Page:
August 19, 2020
Just as “flesh-colored” crayons are politically incorrect; so too are flesh-colored bandages—which, for nearly as long as we can remember, have been available stores in strictly “neutral” colors, ignoring the reality of multicultural skin tones.
The crayons were phased out by Crayola in 1962 and replaced with a “peach” color; then updated again this June with a Colors of the World product that offers a variety of shades—from deepest almond, to medium golden, to light rose, and all the dark and light shades in between.
What’s more, just as Black Lives Matter took hold nationwide—and after 100 years in business—Band-Aid also finally expanded its shade range this June. About time, most commenters said, while others were quick to point out that other companies already had emerged to fill the gap namely Tru Colour, and Browndages, Vogue Magazine reports.
Browndages was founded in 2018 when Intisar Mahdi and her husband, Rashid, were inspired to provide a better experience for their family. “The bandages we were buying did not match the flesh of our family,” Intisar told Vogue from their home in Columbus, Ohio, “so we thought to create our own company.”
Also drawing from personal experience, Browndages has developed a line of more whimsical bandages for kids. The couple noticed that their three children—now ages 5, 8, and 10—were very interested in wearing colorful bandages that had princesses and superheroes on them. “But none of those images that we’d purchase looked like them,” Intisar says. Secondly, “they couldn’t really grow up to be a princess.”
As an alternative, the Mahdis had the UK-based artist Princess Karibo draw images in the likeness of their own children, illustrating them as aspiring veterinarians, chefs, astronauts, ballerinas, and more. “We wanted to show them what they could actually attain,” Intisar told Vogue.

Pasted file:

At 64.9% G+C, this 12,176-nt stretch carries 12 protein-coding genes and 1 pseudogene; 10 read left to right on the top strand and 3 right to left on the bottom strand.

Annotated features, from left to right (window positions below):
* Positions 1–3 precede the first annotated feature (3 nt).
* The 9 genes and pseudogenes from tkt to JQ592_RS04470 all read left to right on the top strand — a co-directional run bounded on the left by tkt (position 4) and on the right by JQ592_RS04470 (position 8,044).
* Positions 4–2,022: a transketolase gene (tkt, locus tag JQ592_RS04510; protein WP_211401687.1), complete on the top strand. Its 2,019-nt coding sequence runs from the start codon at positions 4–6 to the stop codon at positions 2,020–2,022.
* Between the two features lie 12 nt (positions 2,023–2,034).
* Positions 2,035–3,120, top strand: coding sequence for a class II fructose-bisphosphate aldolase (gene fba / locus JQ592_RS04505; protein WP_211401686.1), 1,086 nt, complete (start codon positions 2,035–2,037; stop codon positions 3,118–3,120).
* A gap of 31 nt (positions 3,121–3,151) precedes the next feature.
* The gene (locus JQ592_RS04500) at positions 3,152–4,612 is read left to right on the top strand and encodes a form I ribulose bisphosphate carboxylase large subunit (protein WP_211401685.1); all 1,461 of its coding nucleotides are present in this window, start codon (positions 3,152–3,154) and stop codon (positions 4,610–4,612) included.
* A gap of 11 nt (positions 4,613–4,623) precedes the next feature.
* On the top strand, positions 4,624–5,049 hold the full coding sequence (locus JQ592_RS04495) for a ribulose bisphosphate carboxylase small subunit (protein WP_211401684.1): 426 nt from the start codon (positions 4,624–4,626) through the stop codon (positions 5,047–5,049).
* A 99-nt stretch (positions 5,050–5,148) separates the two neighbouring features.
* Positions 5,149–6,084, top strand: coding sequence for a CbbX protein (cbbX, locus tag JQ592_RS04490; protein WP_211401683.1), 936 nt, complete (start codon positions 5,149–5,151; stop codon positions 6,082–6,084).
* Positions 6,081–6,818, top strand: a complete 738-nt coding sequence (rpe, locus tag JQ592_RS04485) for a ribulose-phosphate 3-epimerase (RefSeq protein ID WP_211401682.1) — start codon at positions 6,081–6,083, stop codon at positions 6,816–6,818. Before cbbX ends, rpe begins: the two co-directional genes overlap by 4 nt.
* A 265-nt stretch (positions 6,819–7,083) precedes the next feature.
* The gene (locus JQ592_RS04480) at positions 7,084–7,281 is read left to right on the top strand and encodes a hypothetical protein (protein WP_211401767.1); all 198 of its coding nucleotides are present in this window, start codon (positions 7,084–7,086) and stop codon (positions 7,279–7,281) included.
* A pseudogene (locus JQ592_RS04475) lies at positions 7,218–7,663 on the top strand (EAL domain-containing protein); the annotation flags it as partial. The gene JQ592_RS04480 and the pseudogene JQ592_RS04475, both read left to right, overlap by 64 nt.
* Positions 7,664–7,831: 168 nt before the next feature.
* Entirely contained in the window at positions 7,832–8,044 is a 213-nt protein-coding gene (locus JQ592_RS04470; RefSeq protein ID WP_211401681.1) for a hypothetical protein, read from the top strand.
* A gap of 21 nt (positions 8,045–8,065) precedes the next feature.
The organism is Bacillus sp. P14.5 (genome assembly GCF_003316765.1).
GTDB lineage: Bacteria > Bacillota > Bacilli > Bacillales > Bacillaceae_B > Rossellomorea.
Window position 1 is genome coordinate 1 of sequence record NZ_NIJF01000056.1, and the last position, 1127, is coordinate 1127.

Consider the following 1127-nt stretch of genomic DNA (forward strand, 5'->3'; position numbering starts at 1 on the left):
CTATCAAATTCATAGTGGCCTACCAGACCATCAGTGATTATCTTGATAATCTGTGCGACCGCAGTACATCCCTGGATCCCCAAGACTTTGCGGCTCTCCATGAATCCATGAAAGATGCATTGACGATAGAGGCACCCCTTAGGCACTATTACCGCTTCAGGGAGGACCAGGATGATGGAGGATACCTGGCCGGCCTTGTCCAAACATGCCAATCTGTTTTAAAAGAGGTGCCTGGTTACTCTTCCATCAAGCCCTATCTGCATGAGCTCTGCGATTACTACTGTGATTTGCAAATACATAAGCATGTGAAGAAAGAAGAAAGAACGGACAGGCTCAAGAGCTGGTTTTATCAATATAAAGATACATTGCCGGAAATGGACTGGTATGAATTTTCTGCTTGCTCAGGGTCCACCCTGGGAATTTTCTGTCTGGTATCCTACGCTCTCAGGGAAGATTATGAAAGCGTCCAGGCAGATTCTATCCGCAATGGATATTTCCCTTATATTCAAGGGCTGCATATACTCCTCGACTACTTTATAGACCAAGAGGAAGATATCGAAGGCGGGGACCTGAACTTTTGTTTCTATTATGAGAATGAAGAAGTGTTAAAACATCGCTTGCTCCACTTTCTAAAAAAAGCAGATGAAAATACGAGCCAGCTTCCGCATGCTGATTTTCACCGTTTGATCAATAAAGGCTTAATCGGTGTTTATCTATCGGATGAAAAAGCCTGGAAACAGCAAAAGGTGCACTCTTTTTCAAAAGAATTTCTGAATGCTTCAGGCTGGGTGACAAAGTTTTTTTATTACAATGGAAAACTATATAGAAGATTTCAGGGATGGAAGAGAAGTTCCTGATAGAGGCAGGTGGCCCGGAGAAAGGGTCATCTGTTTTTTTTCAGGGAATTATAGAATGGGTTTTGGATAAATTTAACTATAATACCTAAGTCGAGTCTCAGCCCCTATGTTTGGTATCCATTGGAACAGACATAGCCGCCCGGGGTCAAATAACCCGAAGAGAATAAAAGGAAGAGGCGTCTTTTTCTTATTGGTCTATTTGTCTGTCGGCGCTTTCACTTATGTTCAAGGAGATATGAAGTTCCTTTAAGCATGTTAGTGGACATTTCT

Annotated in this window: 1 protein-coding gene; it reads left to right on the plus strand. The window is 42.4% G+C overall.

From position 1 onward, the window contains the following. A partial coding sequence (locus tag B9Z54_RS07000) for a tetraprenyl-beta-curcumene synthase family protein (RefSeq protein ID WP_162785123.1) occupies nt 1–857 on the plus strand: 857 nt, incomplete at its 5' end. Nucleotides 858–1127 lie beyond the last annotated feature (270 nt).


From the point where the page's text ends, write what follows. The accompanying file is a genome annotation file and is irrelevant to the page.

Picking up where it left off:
After seeing themselves depicted in this way, their oldest and youngest daughters expressed interest in the culinary arts and veterinarian field, respectively. “It’s amazing to see how that representation can expand a child’s mind. They start to believe, ‘I can do this too’,” Intisar says.
The Mahdis currently work full-time jobs while running Browndages—Intisar in IT Management, and Rashid in logistics. They’ve divided up their tasks accordingly: Intisar focuses on the customer service aspects of the job, answering emails; while Rashid focuses on fulfilling orders; sometimes enlisting the help of family friends.
Recently, the brand earned the attention of Instagram after actress Lupita Nyong’o posted herself with a Browndage on her knee. “Finally, a bandage that blends!“ Nyong’o exclaimed in the caption.. “Thank you, Browndages for helping me conceal my clumsiness.”
Intisar is still on a high from the post. “It felt really good to be seen by someone on her level,” she says. “It gave us exposure in places that we may not have reached otherwise.”
That attention, along with the imperative to support Black-owned businesses, has led Browndages to sell out of all their bandages, though they’re working to restock the products this year, along with a new offering: a full first-aid kit.
Research contact: @voguemagazine